Review: Anna (PC)

5 mins read

Anna is a first-person horror game. Now, if you have been paying attention to the video game scene within the last five years, that description instantly makes you think of Amnesia: The Dark Descent. And this is the part where I tell you stop it; Anna is most certainly NOT a horror game in the ilk of Amnesia, both mechanically and in terms of quality. While it is obvious that the first outing from an independent developer (Anna creator Dreampainters) will almost always not be as polished as the fourth outing of an independent-edging-on-middle-tier developer (Amnesia creators Frictional Games), Anna does not have the excuse to be as bad and lazy as it is.

The set-up for the story of Anna is not terrible or sorely lacking in quality. Mysterious Man #456, the protagonist, has decided to revisit an abandoned sawmill in an attempt to recollect memories of his long lost love, the titular Anna. But right after the opening self-narrated monologue of text is completed is where the game starts to go downhill.

Mechanically, Anna has all of the trappings of an adventure game. Littered throughout the environments are puzzles and objects, those puzzles of which will need to be completed with the following objects or combinations of those objects if the player wants to proceed. However, the game also brings along another, extremely frustrating trapping of the adventure game genre; moon logic puzzles. The first puzzle of Anna seems simple enough; the door to the sawmill is locked and the player is charged with finding a way to unlock that door. Real-world logic would dictate that there must be some key to the door, which could be hidden anywhere in the environment. A smart adventure game designer would take this logic and work a way so that the player would use the several objects in the environment in clever but plausible ways to gain access to that key and thus the inner workings of the sawmill.

In Anna, the door puzzle does not involve a key in any way. Rather than being logical, the game forces the player to construct a mirror in notches atop that door, place a pinecone above that mirror, and set that pinecone on fire before players can even enter the sawmill. And things do not get better inside the sawmill itself; more than half of the games puzzles will throw new players for a loop, that of which can only be combated with the use of a guide. It is almost atrocious how obtuse these puzzles are even in comparison to other adventure/puzzle games.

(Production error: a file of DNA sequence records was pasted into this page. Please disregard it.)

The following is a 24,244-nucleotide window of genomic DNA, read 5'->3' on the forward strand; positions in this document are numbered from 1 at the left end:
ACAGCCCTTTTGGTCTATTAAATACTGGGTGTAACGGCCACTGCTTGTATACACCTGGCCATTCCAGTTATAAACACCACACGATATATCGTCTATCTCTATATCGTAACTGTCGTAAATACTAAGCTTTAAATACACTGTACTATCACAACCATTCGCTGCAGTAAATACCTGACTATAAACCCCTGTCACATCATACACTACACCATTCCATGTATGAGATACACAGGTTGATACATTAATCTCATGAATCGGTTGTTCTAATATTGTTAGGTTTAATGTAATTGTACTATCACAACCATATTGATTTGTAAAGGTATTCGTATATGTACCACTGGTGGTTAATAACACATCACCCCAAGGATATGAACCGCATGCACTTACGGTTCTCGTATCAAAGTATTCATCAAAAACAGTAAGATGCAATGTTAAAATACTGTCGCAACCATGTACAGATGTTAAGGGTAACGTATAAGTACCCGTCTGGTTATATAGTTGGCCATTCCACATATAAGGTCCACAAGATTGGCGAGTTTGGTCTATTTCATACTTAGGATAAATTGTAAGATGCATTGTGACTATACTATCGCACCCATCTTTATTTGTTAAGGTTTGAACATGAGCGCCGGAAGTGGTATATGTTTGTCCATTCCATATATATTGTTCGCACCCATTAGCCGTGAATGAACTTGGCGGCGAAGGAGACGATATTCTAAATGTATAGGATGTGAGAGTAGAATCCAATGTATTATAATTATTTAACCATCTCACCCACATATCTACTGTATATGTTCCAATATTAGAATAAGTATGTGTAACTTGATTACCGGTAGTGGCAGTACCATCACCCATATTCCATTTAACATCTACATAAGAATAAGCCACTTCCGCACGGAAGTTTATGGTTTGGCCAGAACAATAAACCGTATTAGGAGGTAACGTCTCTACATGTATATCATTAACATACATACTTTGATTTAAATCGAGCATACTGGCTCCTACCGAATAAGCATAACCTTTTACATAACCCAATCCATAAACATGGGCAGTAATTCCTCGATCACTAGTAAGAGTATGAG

Anna, also being a horror game, does try to scare the player. Sadly, a majority of the scares are ineffective to even to those who have had little experience with horror media. And the scares that are really effective (I guarantee there is a handful) come with a catch twenty-two; the scares have no consequences attached to them. I do not mean in the traditional, “It is a video game, of course there are no consequences,” sense; the scares have literally no effect on anything despite the games description saying otherwise. For aware or returning players, this can be a real hamper on the experience.

Anna is also a cheap game both in content and graphics. While it is understandable that Anna has fairly low-polygon models as it is a debut title from an independent developer, there is no excuse for the extreme lack of content within the game. From what I can recall, there are four areas in the game, all of which are reused heavily to the point that it seems like the puzzles are used to pad-out the playing time. While these environments do change, they do not add up to anything which could resemble entirely different environments.
Overall, Anna is a weak horror game and a very week adventure game. The scares are not threatening and the gameplay consists of using objects in illogical ways. Add on top of this that Anna is not a pretty game or one filled with content and the entire package is almost deplorable.

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